|dc.description.abstract||Background: Goal setting is considered ‘best practice' in stroke rehabilitation; however, there is no consensus regarding the key components of goal setting interventions or how they should be optimally delivered in practice. We developed a theory-based goal setting and action planning framework (G-AP) to guide goal setting practice. G-AP has 4 stages: goal negotiation, goal setting, action planning & coping planning and appraisal & feedback. All stages are recorded in a patient-held record. In this study we examined the implementation, acceptability and perceived benefits of G-AP in one community rehabilitation team with people recovering from stroke.
Methods: G-AP was implemented for 6 months with 23 stroke patients. In-depth interviews with 8 patients and 8 health professionals were analysed thematically to investigate views of its implementation, acceptability and perceived benefits. Case notes of interviewed patients were analysed descriptively to assess the fidelity of G-AP implementation.
Results: G-AP was mostly implemented according to protocol with deviations noted at the planning and appraisal and feedback stages. Each stage was felt to make a useful contribution to the overall process; however, in practice, goal negotiation and goal setting merged into one stage and the appraisal and feedback stage included an explicit decision making component. Only two issues were raised regarding G-APs acceptability: (i) health professionals were concerned about the impact of goal non-attainment on patient's well-being (patients did not share their concerns), and (ii) some patients and health professionals found the patient-held record unhelpful. G-AP was felt to have a positive impact on patient goal attainment and professional goal setting practice. Collaborative partnerships between health professionals and patients were apparent throughout the process.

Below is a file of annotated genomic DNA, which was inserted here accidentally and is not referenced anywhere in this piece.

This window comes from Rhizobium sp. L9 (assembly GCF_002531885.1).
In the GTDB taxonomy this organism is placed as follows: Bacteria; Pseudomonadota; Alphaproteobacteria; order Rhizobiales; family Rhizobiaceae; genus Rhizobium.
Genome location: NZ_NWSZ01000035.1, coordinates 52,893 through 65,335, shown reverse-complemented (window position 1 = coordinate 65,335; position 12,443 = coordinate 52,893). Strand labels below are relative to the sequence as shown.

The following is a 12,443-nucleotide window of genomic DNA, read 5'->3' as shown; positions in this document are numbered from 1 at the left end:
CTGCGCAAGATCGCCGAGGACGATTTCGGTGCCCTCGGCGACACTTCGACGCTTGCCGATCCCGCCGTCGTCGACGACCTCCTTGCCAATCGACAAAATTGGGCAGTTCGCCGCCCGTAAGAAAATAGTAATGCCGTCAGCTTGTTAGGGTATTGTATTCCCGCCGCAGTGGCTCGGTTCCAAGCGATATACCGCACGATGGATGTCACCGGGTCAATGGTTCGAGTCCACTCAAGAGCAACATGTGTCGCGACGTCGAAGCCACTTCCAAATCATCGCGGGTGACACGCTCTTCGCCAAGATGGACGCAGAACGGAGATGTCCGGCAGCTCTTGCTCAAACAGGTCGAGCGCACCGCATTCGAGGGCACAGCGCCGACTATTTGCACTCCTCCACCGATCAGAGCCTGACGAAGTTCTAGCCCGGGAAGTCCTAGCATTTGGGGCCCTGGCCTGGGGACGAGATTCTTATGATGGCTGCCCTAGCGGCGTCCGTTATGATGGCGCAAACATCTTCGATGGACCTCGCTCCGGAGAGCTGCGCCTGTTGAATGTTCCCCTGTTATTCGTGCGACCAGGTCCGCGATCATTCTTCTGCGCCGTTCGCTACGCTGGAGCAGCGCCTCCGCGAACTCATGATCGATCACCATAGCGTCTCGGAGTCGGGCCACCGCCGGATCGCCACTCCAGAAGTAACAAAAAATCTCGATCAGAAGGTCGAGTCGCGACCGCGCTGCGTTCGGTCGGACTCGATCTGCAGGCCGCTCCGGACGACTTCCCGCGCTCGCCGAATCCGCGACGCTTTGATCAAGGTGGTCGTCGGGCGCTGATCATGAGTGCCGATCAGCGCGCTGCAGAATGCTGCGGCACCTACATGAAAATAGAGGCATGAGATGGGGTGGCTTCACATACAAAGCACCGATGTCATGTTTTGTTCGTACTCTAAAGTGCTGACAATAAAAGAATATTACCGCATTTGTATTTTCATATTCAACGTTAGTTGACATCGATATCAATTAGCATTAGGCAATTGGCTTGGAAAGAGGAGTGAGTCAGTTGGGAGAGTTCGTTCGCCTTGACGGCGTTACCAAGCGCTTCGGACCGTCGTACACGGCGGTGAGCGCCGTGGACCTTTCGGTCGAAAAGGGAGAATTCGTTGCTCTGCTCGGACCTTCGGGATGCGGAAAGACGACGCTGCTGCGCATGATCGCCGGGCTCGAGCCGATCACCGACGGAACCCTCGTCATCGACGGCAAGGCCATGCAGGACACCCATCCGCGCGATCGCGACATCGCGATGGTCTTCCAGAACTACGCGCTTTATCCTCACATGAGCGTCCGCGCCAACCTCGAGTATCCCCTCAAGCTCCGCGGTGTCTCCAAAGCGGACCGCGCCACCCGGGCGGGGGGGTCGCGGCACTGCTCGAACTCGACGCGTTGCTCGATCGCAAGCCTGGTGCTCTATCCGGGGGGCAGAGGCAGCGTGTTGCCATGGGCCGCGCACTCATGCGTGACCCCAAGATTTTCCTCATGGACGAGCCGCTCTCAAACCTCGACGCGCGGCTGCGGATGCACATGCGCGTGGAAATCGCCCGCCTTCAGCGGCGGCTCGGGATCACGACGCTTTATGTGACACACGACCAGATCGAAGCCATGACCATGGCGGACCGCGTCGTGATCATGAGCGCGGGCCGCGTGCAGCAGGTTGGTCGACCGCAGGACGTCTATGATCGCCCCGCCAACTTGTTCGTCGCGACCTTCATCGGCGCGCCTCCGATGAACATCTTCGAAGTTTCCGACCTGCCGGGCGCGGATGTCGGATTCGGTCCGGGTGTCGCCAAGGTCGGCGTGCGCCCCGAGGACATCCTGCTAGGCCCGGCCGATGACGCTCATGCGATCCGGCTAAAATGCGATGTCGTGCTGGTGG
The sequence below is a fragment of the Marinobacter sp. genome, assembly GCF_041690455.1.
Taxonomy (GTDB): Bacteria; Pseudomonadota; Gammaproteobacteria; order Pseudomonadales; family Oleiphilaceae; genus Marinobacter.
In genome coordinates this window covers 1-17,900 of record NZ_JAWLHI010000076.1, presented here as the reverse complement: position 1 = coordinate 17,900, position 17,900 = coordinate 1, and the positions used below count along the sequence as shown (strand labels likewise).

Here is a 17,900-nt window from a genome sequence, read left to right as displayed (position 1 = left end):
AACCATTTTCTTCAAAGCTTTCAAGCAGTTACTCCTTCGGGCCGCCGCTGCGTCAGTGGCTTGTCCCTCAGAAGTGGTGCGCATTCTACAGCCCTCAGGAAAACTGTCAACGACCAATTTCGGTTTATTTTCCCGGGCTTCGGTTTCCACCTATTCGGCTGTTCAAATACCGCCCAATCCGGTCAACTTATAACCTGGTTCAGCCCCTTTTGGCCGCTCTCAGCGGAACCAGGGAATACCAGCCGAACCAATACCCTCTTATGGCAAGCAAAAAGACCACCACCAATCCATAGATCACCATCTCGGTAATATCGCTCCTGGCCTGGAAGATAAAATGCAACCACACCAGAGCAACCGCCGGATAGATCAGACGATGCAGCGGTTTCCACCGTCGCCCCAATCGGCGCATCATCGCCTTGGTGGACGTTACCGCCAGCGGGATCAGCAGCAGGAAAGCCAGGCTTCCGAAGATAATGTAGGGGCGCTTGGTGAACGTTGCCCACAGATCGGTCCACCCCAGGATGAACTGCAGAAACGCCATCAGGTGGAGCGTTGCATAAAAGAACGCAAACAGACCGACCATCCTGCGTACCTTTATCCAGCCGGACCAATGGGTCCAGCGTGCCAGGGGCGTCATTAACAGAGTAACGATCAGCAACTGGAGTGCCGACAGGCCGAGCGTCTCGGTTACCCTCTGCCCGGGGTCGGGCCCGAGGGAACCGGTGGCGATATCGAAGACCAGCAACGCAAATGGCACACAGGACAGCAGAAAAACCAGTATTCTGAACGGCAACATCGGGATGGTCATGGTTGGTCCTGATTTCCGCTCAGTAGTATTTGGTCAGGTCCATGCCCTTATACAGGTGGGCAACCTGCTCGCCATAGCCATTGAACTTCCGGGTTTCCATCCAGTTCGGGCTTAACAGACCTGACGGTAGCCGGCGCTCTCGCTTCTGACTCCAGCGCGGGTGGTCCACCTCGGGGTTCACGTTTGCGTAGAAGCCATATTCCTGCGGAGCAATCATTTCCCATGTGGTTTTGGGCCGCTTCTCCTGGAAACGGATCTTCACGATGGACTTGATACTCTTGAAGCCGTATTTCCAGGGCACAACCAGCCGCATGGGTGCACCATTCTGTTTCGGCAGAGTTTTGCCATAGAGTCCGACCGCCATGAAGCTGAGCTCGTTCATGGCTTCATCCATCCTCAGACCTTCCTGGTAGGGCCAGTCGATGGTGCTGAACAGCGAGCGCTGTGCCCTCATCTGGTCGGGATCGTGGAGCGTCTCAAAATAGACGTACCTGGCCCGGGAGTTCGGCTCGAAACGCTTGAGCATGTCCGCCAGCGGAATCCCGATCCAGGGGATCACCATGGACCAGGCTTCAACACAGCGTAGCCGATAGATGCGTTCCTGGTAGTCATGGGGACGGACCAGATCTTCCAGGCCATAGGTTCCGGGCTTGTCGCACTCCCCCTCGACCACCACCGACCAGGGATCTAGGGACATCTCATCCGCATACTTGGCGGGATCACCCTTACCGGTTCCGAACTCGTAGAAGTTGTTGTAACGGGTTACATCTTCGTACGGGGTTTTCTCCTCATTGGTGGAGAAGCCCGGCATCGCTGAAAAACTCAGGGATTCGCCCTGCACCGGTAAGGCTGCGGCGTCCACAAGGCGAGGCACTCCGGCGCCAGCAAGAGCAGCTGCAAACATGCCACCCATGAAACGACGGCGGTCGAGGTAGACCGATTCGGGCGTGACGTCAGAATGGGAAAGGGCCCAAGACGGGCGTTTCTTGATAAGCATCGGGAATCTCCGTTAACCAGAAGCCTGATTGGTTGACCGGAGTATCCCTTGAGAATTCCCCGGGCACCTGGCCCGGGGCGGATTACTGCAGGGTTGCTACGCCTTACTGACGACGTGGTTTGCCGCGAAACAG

Conclusions: G-AP has been perceived as both beneficial and broadly acceptable in one community rehabilitation team; however, implementation of novel aspects of the framework was inconsistent. The regulatory function of goal non-attainment and the importance of creating flexible partnerships with patients have been highlighted. Further development of the G-AP framework, training package and patient held record is required to address the specific issues highlighted by this process evaluation. Further evaluation of G-AP is required across diverse community rehabilitation settings.||en_UK|
|dc.publisher||BioMed Central Ltd||-|
|dc.relation||Scobbie L, MacLean D, Dixon D, Duncan E & Wyke S (2013) Implementing a framework for goal setting in community based stroke rehabilitation: A process evaluation, BMC Health Services Research, 13, Art. No.: 190.||-|
|dc.rights||© 2013 Scobbie et al.; licensee BioMed Central Ltd. This is an Open Access article distributed under the terms of the Creative
Commons Attribution License (http://creativecommons.org/licenses/by/2.0), which permits unrestricted use, distribution, and
reproduction in any medium, provided the original work is properly cited.||-|
|dc.title||Implementing a framework for goal setting in community based stroke rehabilitation: A process evaluation||en_UK|
|dc.citation.jtitle||BMC Health Services Research||-|
|dc.type.status||Publisher version (final published refereed version)||-|
|dc.contributor.affiliation||HS Research - Stirling||-|
|dc.contributor.affiliation||NHS Forth Valley||-|
|dc.contributor.affiliation||University of Stirling||-|
|dc.contributor.affiliation||University of Glasgow||-|
|Appears in Collections:||Faculty of Health Sciences and Sport Journal Articles|